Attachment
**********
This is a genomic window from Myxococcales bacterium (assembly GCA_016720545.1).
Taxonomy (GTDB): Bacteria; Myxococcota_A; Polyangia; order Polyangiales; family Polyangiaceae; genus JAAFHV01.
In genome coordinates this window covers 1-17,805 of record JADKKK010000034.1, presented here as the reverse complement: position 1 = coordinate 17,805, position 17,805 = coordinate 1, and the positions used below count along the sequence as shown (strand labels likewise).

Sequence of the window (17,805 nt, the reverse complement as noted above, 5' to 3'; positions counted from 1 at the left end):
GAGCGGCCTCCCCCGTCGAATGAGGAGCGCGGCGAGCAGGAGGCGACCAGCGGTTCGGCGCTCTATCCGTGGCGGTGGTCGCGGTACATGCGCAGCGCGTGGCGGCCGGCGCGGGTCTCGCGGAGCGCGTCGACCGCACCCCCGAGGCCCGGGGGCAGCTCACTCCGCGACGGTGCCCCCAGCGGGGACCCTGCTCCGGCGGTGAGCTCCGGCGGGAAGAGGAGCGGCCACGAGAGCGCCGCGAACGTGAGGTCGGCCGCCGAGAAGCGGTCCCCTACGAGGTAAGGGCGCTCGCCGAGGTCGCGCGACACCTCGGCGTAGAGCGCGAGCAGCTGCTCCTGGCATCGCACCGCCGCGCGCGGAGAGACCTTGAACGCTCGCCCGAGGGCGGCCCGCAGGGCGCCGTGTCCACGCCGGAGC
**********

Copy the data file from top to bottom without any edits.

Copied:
This is a genomic window from Myxococcales bacterium (assembly GCA_016720545.1).
Taxonomy (GTDB): Bacteria; Myxococcota_A; Polyangia; order Polyangiales; family Polyangiaceae; genus JAAFHV01.
In genome coordinates this window covers 1-17,805 of record JADKKK010000034.1, presented here as the reverse complement: position 1 = coordinate 17,805, position 17,805 = coordinate 1, and the positions used below count along the sequence as shown (strand labels likewise).

Sequence of the window (17,805 nt, the reverse complement as noted above, 5' to 3'; positions counted from 1 at the left end):
GAGCGGCCTCCCCCGTCGAATGAGGAGCGCGGCGAGCAGGAGGCGACCAGCGGTTCGGCGCTCTATCCGTGGCGGTGGTCGCGGTACATGCGCAGCGCGTGGCGGCCGGCGCGGGTCTCGCGGAGCGCGTCGACCGCACCCCCGAGGCCCGGGGGCAGCTCACTCCGCGACGGTGCCCCCAGCGGGGACCCTGCTCCGGCGGTGAGCTCCGGCGGGAAGAGGAGCGGCCACGAGAGCGCCGCGAACGTGAGGTCGGCCGCCGAGAAGCGGTCCCCTACGAGGTAAGGGCGCTCGCCGAGGTCGCGCGACACCTCGGCGTAGAGCGCGAGCAGCTGCTCCTGGCATCGCACCGCCGCGCGCGGAGAGACCTTGAACGCTCGCCCGAGGGCGGCCCGCAGGGCGCCGTGTCCACGCCGGAGC